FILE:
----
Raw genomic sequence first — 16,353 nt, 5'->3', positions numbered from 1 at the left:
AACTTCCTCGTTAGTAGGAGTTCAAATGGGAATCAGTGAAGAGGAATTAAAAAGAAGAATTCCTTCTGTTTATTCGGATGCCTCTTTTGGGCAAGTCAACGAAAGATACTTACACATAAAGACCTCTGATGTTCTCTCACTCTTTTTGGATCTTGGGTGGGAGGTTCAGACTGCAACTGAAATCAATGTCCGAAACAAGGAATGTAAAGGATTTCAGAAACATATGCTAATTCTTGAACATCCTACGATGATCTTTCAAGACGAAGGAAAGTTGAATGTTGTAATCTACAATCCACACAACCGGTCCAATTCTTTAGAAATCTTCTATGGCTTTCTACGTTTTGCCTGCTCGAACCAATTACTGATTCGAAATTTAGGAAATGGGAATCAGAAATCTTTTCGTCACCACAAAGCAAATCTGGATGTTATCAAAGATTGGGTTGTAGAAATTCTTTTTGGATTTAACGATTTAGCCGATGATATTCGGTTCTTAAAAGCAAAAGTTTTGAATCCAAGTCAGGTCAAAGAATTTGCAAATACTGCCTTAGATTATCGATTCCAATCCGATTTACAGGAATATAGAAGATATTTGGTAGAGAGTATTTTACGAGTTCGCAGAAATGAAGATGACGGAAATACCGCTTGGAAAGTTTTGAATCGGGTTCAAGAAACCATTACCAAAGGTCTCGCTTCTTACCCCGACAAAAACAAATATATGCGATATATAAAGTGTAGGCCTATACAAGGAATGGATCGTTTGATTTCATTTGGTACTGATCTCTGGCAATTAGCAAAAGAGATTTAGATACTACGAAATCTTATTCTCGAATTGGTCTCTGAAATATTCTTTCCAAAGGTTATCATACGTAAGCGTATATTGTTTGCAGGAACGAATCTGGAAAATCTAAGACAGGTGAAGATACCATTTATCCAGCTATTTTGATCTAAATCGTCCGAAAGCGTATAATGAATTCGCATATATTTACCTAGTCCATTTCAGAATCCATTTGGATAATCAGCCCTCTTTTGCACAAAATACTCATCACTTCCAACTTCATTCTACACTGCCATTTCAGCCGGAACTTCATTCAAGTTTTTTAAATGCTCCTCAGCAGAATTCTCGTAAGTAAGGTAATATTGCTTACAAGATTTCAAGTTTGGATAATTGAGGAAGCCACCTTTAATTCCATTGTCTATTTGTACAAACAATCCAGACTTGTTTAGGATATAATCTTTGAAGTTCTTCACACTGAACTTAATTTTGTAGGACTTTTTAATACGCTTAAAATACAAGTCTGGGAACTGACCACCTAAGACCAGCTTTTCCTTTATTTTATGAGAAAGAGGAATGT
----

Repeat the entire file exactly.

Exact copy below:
Raw genomic sequence first — 16,353 nt, 5'->3', positions numbered from 1 at the left:
AACTTCCTCGTTAGTAGGAGTTCAAATGGGAATCAGTGAAGAGGAATTAAAAAGAAGAATTCCTTCTGTTTATTCGGATGCCTCTTTTGGGCAAGTCAACGAAAGATACTTACACATAAAGACCTCTGATGTTCTCTCACTCTTTTTGGATCTTGGGTGGGAGGTTCAGACTGCAACTGAAATCAATGTCCGAAACAAGGAATGTAAAGGATTTCAGAAACATATGCTAATTCTTGAACATCCTACGATGATCTTTCAAGACGAAGGAAAGTTGAATGTTGTAATCTACAATCCACACAACCGGTCCAATTCTTTAGAAATCTTCTATGGCTTTCTACGTTTTGCCTGCTCGAACCAATTACTGATTCGAAATTTAGGAAATGGGAATCAGAAATCTTTTCGTCACCACAAAGCAAATCTGGATGTTATCAAAGATTGGGTTGTAGAAATTCTTTTTGGATTTAACGATTTAGCCGATGATATTCGGTTCTTAAAAGCAAAAGTTTTGAATCCAAGTCAGGTCAAAGAATTTGCAAATACTGCCTTAGATTATCGATTCCAATCCGATTTACAGGAATATAGAAGATATTTGGTAGAGAGTATTTTACGAGTTCGCAGAAATGAAGATGACGGAAATACCGCTTGGAAAGTTTTGAATCGGGTTCAAGAAACCATTACCAAAGGTCTCGCTTCTTACCCCGACAAAAACAAATATATGCGATATATAAAGTGTAGGCCTATACAAGGAATGGATCGTTTGATTTCATTTGGTACTGATCTCTGGCAATTAGCAAAAGAGATTTAGATACTACGAAATCTTATTCTCGAATTGGTCTCTGAAATATTCTTTCCAAAGGTTATCATACGTAAGCGTATATTGTTTGCAGGAACGAATCTGGAAAATCTAAGACAGGTGAAGATACCATTTATCCAGCTATTTTGATCTAAATCGTCCGAAAGCGTATAATGAATTCGCATATATTTACCTAGTCCATTTCAGAATCCATTTGGATAATCAGCCCTCTTTTGCACAAAATACTCATCACTTCCAACTTCATTCTACACTGCCATTTCAGCCGGAACTTCATTCAAGTTTTTTAAATGCTCCTCAGCAGAATTCTCGTAAGTAAGGTAATATTGCTTACAAGATTTCAAGTTTGGATAATTGAGGAAGCCACCTTTAATTCCATTGTCTATTTGTACAAACAATCCAGACTTGTTTAGGATATAATCTTTGAAGTTCTTCACACTGAACTTAATTTTGTAGGACTTTTTAATACGCTTAAAATACAAGTCTGGGAACTGACCACCTAAGACCAGCTTTTCCTTTATTTTATGAGAAAGAGGAATGT